If you want to earn more on your “safe” money than you can get from buying certificates of deposits directly from a bank, you might want to consider something called brokered CDs.
Although going directly to banks to buy high-paying CDs with easy early withdrawal penalties is still my core strategy for safe-money investing, I’ve started adding brokered CDs for my clients’ portfolios and my own.
Brokered CDs are certificates of deposit sold through brokerage firms such as Fidelity, Schwab and Vanguard. They are issued by banks, so your money is invested in the individual bank rather than the brokerage firm you purchase through. They have pretty much the same FDIC insurance as CDs bought directly from banks, with a caveat I’ll discuss shortly.
They can be bought on the primary market (where the brokerage sells you a CD directly from a bank) or the secondary market (where you buy, through the brokerage, an existing CD that someone else has sold). These brokered CDs are securities and trade like bonds. I’ve found that the best yields are on those bought in the secondary market and tend to be longer-term CDs.
For example, as of this writing, Vanguard was offering a CD from Goldman Sachs Bank on the secondary market yielding 3.12 percent, and maturing on July 7, 2024, or roughly 9.2 years. Once the commission is taken into account, the CD yields 3.11 percent. The CD is non-callable, meaning the bank can’t decide to cancel the CD and pay your money back before maturity.
By comparison, a 10-year Treasury bond was yielding only 2.07 percent, though interest is not taxed by the state. In fact, even AAA 10-year corporate bonds were yielding only 2.71 percent. And don’t forget that both General Motors and Eastman Kodak had AAA ratings before their bankruptcies.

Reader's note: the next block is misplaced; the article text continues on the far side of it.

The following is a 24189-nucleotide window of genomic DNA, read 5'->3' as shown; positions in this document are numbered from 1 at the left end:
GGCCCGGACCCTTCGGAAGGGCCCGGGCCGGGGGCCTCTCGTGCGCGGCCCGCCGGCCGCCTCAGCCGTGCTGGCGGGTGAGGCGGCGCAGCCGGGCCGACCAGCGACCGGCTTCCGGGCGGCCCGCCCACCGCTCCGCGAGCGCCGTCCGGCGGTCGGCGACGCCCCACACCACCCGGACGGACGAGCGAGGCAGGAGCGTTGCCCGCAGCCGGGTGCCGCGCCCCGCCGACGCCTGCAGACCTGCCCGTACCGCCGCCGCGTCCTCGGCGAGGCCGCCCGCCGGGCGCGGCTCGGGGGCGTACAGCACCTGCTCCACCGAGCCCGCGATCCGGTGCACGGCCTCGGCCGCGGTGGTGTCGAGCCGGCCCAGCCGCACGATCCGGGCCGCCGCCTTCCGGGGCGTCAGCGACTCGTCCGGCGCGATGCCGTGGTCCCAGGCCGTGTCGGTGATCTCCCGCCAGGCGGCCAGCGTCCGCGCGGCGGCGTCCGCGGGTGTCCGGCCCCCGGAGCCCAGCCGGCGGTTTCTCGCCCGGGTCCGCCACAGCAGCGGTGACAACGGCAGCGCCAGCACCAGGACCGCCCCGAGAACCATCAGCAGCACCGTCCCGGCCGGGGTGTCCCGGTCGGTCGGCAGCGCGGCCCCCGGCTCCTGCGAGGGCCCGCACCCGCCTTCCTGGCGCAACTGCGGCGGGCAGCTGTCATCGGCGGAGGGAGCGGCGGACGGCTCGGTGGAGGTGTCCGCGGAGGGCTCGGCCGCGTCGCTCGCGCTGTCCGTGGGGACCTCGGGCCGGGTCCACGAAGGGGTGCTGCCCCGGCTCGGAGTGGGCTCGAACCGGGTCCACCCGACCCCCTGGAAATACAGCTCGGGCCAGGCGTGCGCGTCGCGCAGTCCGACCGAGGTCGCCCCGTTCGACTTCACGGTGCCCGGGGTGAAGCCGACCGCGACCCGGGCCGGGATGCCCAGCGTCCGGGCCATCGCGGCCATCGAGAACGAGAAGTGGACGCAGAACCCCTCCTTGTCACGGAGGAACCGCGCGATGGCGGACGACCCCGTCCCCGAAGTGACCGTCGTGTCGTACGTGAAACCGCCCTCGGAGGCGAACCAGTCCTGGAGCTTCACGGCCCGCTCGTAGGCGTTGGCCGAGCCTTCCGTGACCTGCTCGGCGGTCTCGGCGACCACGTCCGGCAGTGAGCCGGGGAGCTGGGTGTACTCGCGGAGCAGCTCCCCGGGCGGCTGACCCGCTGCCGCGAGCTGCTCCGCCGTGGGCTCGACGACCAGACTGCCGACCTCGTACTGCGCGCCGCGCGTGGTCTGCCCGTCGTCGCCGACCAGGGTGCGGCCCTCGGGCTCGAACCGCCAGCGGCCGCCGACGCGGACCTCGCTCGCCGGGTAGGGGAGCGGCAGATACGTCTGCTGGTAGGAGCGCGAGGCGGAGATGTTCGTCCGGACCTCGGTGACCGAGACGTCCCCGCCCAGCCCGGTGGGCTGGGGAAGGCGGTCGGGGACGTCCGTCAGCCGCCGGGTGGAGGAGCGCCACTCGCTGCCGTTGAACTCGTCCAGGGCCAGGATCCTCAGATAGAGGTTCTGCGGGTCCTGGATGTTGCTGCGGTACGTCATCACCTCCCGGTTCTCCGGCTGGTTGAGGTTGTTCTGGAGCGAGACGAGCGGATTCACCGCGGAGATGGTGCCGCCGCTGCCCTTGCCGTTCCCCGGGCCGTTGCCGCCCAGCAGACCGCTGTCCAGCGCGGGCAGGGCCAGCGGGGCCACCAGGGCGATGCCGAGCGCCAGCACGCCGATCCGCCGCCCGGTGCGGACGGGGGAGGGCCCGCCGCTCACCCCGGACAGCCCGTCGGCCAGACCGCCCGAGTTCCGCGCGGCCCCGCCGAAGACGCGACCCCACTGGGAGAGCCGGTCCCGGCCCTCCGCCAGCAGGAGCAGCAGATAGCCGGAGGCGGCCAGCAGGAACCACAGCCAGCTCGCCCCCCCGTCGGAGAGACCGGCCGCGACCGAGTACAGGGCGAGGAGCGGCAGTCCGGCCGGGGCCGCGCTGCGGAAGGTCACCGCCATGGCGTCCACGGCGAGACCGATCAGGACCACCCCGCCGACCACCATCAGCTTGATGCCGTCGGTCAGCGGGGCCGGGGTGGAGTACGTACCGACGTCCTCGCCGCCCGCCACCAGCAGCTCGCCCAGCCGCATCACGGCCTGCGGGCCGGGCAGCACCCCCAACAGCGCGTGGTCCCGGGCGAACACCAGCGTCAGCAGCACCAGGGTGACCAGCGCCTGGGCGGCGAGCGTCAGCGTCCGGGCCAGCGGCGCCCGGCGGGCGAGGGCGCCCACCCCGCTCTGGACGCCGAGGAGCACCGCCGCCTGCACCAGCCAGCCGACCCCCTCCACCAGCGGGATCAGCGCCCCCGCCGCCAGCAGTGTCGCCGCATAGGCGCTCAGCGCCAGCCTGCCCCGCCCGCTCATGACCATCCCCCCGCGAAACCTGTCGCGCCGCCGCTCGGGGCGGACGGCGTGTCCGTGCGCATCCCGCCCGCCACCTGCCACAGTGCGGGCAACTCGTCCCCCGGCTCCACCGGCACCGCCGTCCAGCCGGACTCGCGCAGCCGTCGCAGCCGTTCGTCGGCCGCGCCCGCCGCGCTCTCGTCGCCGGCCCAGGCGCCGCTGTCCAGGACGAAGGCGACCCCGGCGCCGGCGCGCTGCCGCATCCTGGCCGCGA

The CD is also attractive when compared to bond funds. Take the Vanguard Total Bond Fund ETF (BND), for instance, which was yielding 1.89 percent. Only 64 percent of its underlying holdings are backed by the U.S. government and government agencies.
Don’t make the mistake of thinking there isn’t interest rate risk with a brokered CD just because it has a fixed maturity. Like a bond, you stand to lose money if interest rates rise and you need to sell before the CD matures.
Keep these five things in mind if you are going to buy brokered CDs:
- Stick to a reputable, well-known broker. Depositaccounts.com offers some valuable advice on buying secondary CDs.
- Don’t buy a callable CD. If rates stay low or fall even more, you won’t likely get that attractive yield for long.
- Make sure you don’t need your principal back before the CD matures. Because these CDs trade like bonds, you don’t get the easy early withdrawal penalty as when CDs are purchased directly from banks. In addition, you will pay a commission and a spread if you later sell your CD in the secondary market. Though no data appears to be available, a spread of 1 percent could easily occur, meaning the brokerage firm will buy your CD back at 1 percent less than its selling price to someone else.
- Don’t let the interest payments accumulate in cash. Brokered CDs don’t allow you to reinvest interest in the same CD, and most brokerage firms pay you a whopping 0.01 percent annual yield on your cash. You can put the cash in a no-load mutual fund if no commission is charged.
- Never go above the FDIC insurance limits, which are $250,000 for individual accounts and $500,000 for joint accounts per each bank. By titling accounts correctly, however, it’s easy to get much more FDIC insurance.
My take is that this is a reasonable strategy to earn above-market returns with at least 98 percent protection against default. Though the longer maturity does have more interest rate risk if rates rise, keep in mind that economists have been forecasting rates horribly for decades. Also, if you use longer-term brokered CDs along with the original direct-from-bank CD strategy having only short-term interest rate risk, you end up with more of an intermediate-term portfolio giving yields that big institutions can only dream of.
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